In spite of my rather rambling synopsis of the plot, I enjoyed this novel. As I said earlier, because of that, I went on to read Book 2.
I’ve read a couple of other reviews which were unfavorable but I have a feeling those readers were looking for something other than what they got, and perhaps didn’t quite “get” the story.
As for myself, I found the characters very complicated, indeed some times maddening, but always interesting. Their actions were so unlike those of the typical space heroes that I wondered if perhaps this was a satire in spots. Indeed, since a good bit of the exposition is through their thoughts—and what thoughts they are!—it could possibly be. Whether it is or not, intentional or not, The Martian Marauders is an entertaining, enjoyable, sometimes laughable, once or twice appalling, adventure. One warning, however (and a possible Spoiler), Author Smith has a habit of creating characters you may come to like…and then killing them. Be prepared.
I’m looking forward to the next zany, confusing, galaxy-sweeping, hairbreadth adventure of Jack Commer.
RATING: 4 Stars
Jack Commer, Supreme Commander by Michael D. Smith
In the second book in the Jack Commer series, as the title indicates, much to his sometimes dismay, Jack is now Supreme Commander of the USSF. He’s also newly-wed, and on his way to Alpha-Centauri for peace negotiations. It’s difficult enough being a surviving Commer brother. It’s even more difficult being newlywed. It’s a quadruple problem having your very intelligent bride on the same ship as you and one of your crewmembers lusting after her. It’s even worse when the Martians onboard can’t adjust to Star Drive and get violent and have to be sedated.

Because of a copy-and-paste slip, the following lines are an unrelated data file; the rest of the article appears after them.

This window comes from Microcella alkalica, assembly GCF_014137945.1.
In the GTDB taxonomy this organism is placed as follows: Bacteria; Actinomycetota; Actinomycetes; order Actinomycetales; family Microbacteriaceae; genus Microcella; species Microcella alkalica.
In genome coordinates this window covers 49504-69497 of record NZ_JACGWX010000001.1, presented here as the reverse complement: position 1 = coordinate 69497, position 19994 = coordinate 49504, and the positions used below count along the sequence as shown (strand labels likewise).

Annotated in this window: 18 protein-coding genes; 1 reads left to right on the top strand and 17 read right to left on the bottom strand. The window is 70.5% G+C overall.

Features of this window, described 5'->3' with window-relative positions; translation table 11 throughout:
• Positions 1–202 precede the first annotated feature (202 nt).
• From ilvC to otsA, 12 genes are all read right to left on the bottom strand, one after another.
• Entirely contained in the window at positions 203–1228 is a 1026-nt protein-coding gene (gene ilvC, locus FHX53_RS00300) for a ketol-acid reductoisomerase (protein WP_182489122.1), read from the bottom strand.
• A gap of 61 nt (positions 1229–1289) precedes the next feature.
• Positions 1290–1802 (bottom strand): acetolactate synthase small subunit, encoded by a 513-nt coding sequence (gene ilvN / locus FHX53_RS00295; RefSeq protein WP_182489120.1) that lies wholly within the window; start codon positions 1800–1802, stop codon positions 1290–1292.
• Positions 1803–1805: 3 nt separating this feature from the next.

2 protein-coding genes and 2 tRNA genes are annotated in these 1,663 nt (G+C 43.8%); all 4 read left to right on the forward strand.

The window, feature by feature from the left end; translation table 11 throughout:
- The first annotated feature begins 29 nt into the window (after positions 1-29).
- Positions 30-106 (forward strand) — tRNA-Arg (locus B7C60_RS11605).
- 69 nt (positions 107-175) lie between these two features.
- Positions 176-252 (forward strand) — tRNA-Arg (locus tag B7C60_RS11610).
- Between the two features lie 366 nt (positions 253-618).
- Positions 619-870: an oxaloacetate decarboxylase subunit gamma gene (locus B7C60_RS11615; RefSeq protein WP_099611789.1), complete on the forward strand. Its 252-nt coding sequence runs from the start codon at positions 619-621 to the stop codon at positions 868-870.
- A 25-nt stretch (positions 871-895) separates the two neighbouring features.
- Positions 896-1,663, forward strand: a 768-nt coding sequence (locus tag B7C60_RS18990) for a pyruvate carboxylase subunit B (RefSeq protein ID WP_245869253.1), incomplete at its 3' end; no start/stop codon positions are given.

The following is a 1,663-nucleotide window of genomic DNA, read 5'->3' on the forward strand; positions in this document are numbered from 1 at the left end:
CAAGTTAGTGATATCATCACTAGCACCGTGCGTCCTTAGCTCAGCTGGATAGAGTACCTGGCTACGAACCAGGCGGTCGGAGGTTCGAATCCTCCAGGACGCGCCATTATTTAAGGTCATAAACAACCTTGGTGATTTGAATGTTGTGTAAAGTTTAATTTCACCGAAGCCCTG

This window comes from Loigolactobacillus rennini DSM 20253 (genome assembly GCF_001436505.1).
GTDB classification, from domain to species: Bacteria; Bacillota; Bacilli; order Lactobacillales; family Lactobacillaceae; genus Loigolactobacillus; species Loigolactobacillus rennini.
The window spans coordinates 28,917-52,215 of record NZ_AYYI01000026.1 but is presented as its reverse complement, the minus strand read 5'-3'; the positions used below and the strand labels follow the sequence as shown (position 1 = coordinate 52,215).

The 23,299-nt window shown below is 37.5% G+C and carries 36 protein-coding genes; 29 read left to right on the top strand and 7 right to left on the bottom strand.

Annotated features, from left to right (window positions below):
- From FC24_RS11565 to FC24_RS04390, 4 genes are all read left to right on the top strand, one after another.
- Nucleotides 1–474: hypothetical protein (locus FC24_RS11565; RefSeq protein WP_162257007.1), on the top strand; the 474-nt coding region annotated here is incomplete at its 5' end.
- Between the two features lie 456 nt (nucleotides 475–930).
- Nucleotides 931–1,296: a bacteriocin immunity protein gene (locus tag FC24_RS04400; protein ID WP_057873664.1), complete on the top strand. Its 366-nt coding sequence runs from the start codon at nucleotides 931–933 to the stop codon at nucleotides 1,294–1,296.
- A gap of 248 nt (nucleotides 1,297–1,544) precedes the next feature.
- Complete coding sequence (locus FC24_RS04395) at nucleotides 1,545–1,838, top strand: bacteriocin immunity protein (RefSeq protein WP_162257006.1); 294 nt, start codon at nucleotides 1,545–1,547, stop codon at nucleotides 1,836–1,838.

Jack has all five factors going against him.
When the Star Drive of the Typhoon II goes out and they’re having to use regular power to get them to their destination, the crew is bored and bickering, questioning themselves, each other, and their mission, until they discover an Alpha-Centuarian ship in distress. Aboard are a group of humans ostensibly escaping their massacred colony. Among them is a twelve-year-old who’s so catatonic he can only communicate through writing science fiction short stories set during Earth’s War Between the States. The adult members are, for all extents and purposes, converts to the Alpha-Centaurians, stating they are returning to Earth, not as refugees, but to convince everyone that the aliens are not the villains they appear, and Earth should surrender rather than negotiate peace.
Whatever the fugitives have seems to be contagious, for one by one, the crew members succumb to their rants, raves, and prayers, and defect…even the Martians and Joe. Alone in the Typhoon II with only his wife and the boy, Bobby, Jack wonders how long he can hold out. He begins to question everything he’s ever thought or believed… and then another Alpha-Centaurean ship appears…and this one isn’t seeking peace or converts…it simply wants Earth’s destruction…
I think I liked this novel better than the first. It’s full of the irreverence, satire, and whirlpool thoughts of the first but even more so. Again, it’s another which really can’t easily be summarized…it has to be read so you can see for yourself. There’s a cliffhanger, but I finished reading with the supreme confidence that Jack Commer, Supreme Commander, would prevail…as he always does…
On to the next…
RATING: 4 stars
Reviews by Toni V. Sweeney, who seems to have written in every fiction genre imaginable